Rectangle 27 0

When iterating JSON with Javascript for...in, the final key returned is "remove"?


for (var i=0; i<json.cols.length; i++) {
    console.log("col name: " + json.cols[i].label);
}

Furthermore, there seems to be some script messing with Array.prototype on your webpage, as with a for..in loop you should not be seeing a remove property.

I have an Array.prototype.remove() specified, yes. I guess that explains where it is coming from. Thanks for reminding me.

I tested here, the result is the same.

So your object is not what you think, see jsfiddle.net/T2hUX

Your obj.json.cols is actually an array, not an object, so you should iterate over it with a for(;;) loop. I believe you're looking for something like this:

Note
Rectangle 27 0

When iterating JSON with Javascript for...in, the final key returned is "remove"?


for (var i=0; i<json.cols.length; i++) {
    console.log("col name: " + json.cols[i].label);
}

Furthermore, there seems to be some script messing with Array.prototype on your webpage, as with a for..in loop you should not be seeing a remove property.

I have an Array.prototype.remove() specified, yes. I guess that explains where it is coming from. Thanks for reminding me.

I tested here, the result is the same.

So your object is not what you think, see jsfiddle.net/T2hUX

Your obj.json.cols is actually an array, not an object, so you should iterate over it with a for(;;) loop. I believe you're looking for something like this:

Note
Rectangle 27 0

When iterating JSON with Javascript for...in, the final key returned is "remove"?


for (var c in json.cols) {
    if( json.cols.hasOwnProperty(c) ) {
      console.log("col name: " + c);
    }
}
if( json.cols.hasOwnProperty(c) ) { ... }

A for...in loop iterates over the properties of an object in an arbitrary order

I don't see the problem of his implementation with for...in, he used correctly the hasOwnProperty how ever, the for loop is a faster iterator. I don't think give @Chase a down vote is honest.

If you only want to consider properties attached to the object itself, and not its prototypes, use getOwnPropertyNames or perform a hasOwnProperty check (propertyIsEnumerable can also be used).

If you wouldn't mind, please let me know why I was down voted. If you feel the information is incorrect then I will gladly fix it =).

Probably because there is no reason to use for...in on arrays, a normal for loop will do just fine (it's faster too).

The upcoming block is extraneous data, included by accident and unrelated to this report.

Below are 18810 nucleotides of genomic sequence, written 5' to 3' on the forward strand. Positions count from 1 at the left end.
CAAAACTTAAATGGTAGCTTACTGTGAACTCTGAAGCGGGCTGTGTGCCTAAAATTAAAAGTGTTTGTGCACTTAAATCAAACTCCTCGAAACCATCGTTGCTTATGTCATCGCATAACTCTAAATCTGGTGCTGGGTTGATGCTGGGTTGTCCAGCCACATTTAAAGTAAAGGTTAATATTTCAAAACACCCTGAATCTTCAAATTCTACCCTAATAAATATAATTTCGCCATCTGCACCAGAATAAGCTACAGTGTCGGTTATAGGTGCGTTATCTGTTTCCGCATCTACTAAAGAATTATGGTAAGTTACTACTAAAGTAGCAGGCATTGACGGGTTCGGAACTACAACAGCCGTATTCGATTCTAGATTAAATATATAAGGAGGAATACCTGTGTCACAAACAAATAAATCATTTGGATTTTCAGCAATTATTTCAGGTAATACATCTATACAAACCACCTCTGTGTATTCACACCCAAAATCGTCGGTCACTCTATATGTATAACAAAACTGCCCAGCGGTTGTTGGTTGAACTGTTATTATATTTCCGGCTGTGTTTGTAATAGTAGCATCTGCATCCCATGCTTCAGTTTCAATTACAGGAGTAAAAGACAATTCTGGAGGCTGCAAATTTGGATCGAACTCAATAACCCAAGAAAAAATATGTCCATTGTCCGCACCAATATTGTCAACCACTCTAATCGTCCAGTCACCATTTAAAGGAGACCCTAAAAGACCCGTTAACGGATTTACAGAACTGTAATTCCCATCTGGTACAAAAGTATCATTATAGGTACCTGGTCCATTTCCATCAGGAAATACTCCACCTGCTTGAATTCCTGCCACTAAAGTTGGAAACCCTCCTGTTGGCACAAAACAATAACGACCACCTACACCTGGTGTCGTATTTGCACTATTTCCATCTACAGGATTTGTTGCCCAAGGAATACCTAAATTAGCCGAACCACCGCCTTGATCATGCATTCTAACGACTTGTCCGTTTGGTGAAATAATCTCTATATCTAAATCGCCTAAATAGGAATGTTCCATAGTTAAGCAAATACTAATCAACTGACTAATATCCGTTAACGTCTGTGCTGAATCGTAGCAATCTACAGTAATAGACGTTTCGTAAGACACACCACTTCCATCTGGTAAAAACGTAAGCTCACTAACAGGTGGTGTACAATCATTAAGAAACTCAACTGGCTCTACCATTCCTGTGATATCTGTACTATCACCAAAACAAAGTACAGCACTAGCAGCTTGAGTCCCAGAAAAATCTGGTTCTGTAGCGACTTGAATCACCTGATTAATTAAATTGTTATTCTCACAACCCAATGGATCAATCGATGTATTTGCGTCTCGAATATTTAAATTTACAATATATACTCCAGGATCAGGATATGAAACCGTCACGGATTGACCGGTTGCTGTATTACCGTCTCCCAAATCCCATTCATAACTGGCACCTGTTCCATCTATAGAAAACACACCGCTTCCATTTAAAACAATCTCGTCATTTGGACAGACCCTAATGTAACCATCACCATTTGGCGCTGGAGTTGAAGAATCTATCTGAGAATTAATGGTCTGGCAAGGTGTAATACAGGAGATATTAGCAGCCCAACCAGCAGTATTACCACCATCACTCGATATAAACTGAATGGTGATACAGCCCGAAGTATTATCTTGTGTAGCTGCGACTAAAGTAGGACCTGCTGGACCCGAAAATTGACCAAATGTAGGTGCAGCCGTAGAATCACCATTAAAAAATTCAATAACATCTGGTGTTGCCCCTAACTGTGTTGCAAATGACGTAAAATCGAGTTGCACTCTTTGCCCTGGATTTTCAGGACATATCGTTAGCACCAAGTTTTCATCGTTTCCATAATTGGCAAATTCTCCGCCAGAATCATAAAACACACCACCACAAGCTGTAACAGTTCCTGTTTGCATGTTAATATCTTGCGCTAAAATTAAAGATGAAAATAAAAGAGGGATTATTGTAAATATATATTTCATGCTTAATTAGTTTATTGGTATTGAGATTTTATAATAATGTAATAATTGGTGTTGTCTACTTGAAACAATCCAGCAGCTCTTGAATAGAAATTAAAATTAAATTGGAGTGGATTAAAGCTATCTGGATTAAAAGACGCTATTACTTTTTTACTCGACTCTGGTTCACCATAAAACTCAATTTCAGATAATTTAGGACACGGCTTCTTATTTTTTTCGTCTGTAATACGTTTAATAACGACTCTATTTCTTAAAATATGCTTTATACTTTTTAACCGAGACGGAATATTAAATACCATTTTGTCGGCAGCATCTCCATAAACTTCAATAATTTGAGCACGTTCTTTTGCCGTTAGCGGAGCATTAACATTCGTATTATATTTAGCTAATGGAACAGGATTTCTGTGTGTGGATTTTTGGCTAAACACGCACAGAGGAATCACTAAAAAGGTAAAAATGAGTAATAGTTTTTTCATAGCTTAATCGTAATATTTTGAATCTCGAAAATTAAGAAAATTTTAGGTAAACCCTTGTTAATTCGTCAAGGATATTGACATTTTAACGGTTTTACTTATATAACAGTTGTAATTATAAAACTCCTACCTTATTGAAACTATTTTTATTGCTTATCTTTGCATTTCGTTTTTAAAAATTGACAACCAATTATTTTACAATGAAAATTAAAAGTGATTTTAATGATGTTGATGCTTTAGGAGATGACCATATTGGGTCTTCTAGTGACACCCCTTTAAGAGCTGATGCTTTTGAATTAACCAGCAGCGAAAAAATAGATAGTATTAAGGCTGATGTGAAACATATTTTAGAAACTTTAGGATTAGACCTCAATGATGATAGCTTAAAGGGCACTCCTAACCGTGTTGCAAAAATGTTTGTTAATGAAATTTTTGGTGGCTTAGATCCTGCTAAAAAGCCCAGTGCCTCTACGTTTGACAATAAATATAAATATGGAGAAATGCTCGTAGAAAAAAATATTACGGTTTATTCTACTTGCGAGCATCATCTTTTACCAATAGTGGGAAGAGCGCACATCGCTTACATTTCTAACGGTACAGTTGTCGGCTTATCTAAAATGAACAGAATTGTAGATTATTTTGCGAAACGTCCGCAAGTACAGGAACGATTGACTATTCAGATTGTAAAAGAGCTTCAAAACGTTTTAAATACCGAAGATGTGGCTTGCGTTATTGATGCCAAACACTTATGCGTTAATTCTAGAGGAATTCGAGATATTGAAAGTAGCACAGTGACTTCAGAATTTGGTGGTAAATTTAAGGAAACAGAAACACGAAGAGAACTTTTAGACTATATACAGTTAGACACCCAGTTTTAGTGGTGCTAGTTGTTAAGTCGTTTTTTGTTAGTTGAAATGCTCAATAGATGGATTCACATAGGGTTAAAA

Yeah, I completely agree on the relevance of the for...in vs a for, however, I mainly wanted to specify what the issue actually was, instead of just saying "Change it to a for loop". Thanks though @FelixKling, you're probably correct. Since @bfavaretto already has the for loop difference, there's little reason for me to add it to my answer, however, it could be beneficial to some, so I'll leave it here for now.

Note
Rectangle 27 0

When iterating JSON with Javascript for...in, the final key returned is "remove"?


for (var c in json.cols) {
    if( json.cols.hasOwnProperty(c) ) {
      console.log("col name: " + c);
    }
}
if( json.cols.hasOwnProperty(c) ) { ... }

A for...in loop iterates over the properties of an object in an arbitrary order

I don't see the problem of his implementation with for...in, he used correctly the hasOwnProperty how ever, the for loop is a faster iterator. I don't think give @Chase a down vote is honest.

If you only want to consider properties attached to the object itself, and not its prototypes, use getOwnPropertyNames or perform a hasOwnProperty check (propertyIsEnumerable can also be used).

If you wouldn't mind, please let me know why I was down voted. If you feel the information is incorrect then I will gladly fix it =).

Probably because there is no reason to use for...in on arrays, a normal for loop will do just fine (it's faster too).

Yeah, I completely agree on the relevance of the for...in vs a for, however, I mainly wanted to specify what the issue actually was, instead of just saying "Change it to a for loop". Thanks though @FelixKling, you're probably correct. Since @bfavaretto already has the for loop difference, there's little reason for me to add it to my answer, however, it could be beneficial to some, so I'll leave it here for now.

Note